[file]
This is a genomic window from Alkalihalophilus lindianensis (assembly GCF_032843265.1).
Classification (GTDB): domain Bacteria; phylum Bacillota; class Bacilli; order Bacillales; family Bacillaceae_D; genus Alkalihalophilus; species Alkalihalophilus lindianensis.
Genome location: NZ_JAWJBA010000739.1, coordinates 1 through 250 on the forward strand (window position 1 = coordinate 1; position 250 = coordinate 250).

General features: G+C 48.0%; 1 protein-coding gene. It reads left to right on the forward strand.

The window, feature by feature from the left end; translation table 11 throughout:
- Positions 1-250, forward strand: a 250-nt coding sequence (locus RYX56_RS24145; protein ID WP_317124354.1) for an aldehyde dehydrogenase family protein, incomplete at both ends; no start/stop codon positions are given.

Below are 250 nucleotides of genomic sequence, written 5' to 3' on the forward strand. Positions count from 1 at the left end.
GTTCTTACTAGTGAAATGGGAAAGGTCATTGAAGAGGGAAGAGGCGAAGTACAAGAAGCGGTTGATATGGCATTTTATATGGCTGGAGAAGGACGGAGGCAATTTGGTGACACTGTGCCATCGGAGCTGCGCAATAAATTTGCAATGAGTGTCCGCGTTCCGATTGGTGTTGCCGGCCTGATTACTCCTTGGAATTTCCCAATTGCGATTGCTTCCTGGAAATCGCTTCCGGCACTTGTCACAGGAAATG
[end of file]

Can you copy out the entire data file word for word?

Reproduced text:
This is a genomic window from Alkalihalophilus lindianensis (assembly GCF_032843265.1).
Classification (GTDB): domain Bacteria; phylum Bacillota; class Bacilli; order Bacillales; family Bacillaceae_D; genus Alkalihalophilus; species Alkalihalophilus lindianensis.
Genome location: NZ_JAWJBA010000739.1, coordinates 1 through 250 on the forward strand (window position 1 = coordinate 1; position 250 = coordinate 250).

General features: G+C 48.0%; 1 protein-coding gene. It reads left to right on the forward strand.

The window, feature by feature from the left end; translation table 11 throughout:
- Positions 1-250, forward strand: a 250-nt coding sequence (locus RYX56_RS24145; protein ID WP_317124354.1) for an aldehyde dehydrogenase family protein, incomplete at both ends; no start/stop codon positions are given.

Below are 250 nucleotides of genomic sequence, written 5' to 3' on the forward strand. Positions count from 1 at the left end.
GTTCTTACTAGTGAAATGGGAAAGGTCATTGAAGAGGGAAGAGGCGAAGTACAAGAAGCGGTTGATATGGCATTTTATATGGCTGGAGAAGGACGGAGGCAATTTGGTGACACTGTGCCATCGGAGCTGCGCAATAAATTTGCAATGAGTGTCCGCGTTCCGATTGGTGTTGCCGGCCTGATTACTCCTTGGAATTTCCCAATTGCGATTGCTTCCTGGAAATCGCTTCCGGCACTTGTCACAGGAAATG